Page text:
Joe Walsh on Energy & Oil
Republican presidential primary challenger (former IL Rep.)
Joe Walsh: Yeah, the Republican Party had better get onboard or they're done. This is the issue that concerns most young Americans, and the party's got to acknowledge the facts that it exists. Acknowledge that it's real. Acknowledge that on this four and a half billion year old planet, the climate changes and we've been on this planet for how long, and clearly we're impacting this environment. If we don't do this, we won't even be at the table. I don't want a Green New Deal-- I don't want the Democrats coming in and just re-revolutionizing the whole American economy, to a heavy hand of the government--but if Republicans don't sit at the table and acknowledge it's a problem, that's going to happen.
Trump: And we've ended the war on clean beautiful coal and we are putting our coal miners back to work. Clean coal.
Q: Under your administration would the future of America's energy be coal, green energy or something else entirely?
Joe Walsh: It would be all of the above. But it probably wouldn't be much coal. President Trump knows that the coal industry is dying in this country and it should be dying in this country because it's being replaced by cleaner forms of energy: natural gas and nuclear. We lost 15 percent of our total output two years ago under President Trump. We're we're on track to lose 20 percent of our coal output this year. It's a good thing. It should be replaced. It's dirty but it's an all-of-the-above thing: a balance with every issue. Balance our use of fossil fuels knowing that the future is renewables.
WALSH: Yes. It's an issue I was just blindly partisan about. No more of that. It's real and It's an issue that the Republican Party needs a seat at the table with. We need to acknowledge it and begin working on solutions.
A: The availability of low-cost energy sources is vital to our economy. Higher energy costs directly harm small businesses and also reduce the number of good paying jobs. US energy policy must be "all of the above," we cannot afford to turn our back on energy sources that are reliable, abundant and cost-effective. We can reduce our dependence on foreign oil by expanding domestic oil and gas exploration, expanding production of clean coal, looking to affordable sources of renewable energy and building more nuclear power plants.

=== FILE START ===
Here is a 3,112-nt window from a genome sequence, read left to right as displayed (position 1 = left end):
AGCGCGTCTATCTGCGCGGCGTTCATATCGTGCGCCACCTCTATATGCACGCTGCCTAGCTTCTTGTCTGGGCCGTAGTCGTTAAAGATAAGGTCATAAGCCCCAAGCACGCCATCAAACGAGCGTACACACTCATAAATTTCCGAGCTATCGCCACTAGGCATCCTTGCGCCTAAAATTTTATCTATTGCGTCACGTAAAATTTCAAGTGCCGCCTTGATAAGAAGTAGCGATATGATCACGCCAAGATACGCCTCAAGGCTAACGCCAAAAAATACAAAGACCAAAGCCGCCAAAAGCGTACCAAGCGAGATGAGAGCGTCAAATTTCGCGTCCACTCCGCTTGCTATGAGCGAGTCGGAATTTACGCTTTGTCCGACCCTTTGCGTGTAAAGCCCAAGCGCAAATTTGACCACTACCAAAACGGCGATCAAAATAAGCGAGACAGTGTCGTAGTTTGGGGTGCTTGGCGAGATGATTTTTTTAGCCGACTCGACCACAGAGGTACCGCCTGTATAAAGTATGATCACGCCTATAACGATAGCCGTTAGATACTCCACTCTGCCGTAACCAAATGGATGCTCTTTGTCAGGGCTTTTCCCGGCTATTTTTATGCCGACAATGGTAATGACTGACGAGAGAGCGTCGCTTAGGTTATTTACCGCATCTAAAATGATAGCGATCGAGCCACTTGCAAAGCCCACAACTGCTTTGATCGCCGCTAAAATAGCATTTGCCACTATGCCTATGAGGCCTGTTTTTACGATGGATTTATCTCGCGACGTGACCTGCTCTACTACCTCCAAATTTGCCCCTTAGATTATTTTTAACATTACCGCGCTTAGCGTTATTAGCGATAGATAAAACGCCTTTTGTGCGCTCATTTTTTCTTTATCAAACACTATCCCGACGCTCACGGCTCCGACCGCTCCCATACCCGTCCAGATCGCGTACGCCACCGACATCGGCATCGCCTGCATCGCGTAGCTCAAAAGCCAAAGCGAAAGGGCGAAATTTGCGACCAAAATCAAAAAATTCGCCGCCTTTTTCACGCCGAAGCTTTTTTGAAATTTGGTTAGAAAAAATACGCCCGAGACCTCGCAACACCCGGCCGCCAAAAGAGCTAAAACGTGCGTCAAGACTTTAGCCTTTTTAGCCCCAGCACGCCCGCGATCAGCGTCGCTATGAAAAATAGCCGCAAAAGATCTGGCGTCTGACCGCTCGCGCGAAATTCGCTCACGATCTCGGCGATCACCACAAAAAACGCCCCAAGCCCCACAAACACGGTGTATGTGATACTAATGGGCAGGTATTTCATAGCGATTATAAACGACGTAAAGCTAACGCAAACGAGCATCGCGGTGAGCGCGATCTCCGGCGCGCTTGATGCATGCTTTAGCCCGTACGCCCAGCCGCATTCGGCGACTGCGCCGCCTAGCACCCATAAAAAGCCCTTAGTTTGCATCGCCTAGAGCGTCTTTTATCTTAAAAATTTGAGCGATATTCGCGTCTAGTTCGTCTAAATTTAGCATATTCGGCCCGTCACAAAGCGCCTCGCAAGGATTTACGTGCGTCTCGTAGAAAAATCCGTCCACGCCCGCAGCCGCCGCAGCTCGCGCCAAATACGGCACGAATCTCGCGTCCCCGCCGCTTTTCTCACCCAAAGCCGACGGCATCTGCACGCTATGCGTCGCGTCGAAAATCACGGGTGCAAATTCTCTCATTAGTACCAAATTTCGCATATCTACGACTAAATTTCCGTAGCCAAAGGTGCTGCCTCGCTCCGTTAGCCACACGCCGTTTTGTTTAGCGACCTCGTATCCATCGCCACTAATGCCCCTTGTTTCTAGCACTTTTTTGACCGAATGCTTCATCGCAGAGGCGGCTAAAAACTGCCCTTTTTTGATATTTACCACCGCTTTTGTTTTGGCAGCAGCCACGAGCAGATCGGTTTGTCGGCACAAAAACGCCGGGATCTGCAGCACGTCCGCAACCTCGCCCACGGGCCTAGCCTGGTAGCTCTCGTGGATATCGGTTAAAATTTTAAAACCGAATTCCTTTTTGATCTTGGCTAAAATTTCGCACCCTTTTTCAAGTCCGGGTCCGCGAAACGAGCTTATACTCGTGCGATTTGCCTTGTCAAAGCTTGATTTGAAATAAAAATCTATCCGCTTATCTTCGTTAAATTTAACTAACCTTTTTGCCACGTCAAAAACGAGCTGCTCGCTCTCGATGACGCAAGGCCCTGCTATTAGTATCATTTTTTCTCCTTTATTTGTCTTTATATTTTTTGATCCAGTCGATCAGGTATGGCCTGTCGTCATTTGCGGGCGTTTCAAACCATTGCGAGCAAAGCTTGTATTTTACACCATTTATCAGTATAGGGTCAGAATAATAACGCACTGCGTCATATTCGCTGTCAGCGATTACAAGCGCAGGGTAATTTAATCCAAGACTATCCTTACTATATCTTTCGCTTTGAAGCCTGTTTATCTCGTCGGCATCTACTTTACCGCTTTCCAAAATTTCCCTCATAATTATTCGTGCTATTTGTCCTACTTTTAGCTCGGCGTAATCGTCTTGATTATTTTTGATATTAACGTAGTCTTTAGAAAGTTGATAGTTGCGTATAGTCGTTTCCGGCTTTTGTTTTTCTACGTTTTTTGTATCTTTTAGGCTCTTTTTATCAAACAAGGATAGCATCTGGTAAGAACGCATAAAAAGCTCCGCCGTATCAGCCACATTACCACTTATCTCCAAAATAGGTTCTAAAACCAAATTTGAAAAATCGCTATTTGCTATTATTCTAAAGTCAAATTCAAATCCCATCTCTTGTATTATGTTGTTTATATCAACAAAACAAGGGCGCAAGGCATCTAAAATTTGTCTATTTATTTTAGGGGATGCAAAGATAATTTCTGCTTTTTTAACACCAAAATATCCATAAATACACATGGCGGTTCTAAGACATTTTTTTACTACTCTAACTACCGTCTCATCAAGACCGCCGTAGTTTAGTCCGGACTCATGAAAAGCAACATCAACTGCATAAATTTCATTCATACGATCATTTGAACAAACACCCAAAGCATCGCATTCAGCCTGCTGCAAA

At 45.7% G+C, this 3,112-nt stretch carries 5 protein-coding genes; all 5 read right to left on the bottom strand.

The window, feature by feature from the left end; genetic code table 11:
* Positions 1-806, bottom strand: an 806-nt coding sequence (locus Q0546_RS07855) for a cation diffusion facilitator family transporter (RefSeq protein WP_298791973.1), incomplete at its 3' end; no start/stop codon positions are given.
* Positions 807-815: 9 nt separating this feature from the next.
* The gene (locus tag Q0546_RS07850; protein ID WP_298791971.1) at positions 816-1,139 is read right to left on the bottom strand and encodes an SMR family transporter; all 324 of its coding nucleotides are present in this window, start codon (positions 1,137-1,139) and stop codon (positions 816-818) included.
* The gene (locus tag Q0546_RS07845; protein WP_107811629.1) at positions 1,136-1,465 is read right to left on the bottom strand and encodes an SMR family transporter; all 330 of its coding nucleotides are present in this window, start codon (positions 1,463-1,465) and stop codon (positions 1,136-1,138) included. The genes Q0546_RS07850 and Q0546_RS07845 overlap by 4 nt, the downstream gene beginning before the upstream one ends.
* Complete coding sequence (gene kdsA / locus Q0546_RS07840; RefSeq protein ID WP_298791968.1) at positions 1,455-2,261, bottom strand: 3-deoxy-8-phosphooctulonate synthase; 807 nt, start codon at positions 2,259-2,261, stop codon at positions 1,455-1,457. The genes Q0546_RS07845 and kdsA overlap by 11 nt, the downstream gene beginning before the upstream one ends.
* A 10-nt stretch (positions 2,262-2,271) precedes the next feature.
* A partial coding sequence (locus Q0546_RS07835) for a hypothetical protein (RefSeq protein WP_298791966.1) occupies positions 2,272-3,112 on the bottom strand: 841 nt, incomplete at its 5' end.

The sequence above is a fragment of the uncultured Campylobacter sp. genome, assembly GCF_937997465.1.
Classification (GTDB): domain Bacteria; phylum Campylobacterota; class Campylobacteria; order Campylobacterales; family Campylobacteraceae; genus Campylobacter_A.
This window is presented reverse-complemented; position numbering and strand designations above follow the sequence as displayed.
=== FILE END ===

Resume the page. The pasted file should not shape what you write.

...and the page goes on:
Q: Should the US halt or expand offshore drilling?
A: America should not halt offshore drilling but we should look at ways to drill for more oil and gas closer to shore and on land.
Q: Should the US subsidize the production of ethanol for fuel?
A: We can reduce our dependence on foreign oil by reducing tariffs on foreign ethanol, including sugar-based ethanol from countries like Brazil.
Proponent's Argument for voting Yes:
[Rep. Young, R-AK]: The Americans suffering from $4 a gallon gas today must feel like they're experiencing a sense of deja vu. In 2008, when gasoline prices reached a record high of $4.11 per gallon, the public outcry forced Congress to act. That fall, Congress lifted the offshore drilling ban that had been in place for decades. Three years later, most Americans would likely be shocked to learn that no energy development has happened in these new areas.
Opponent's Argument for voting No: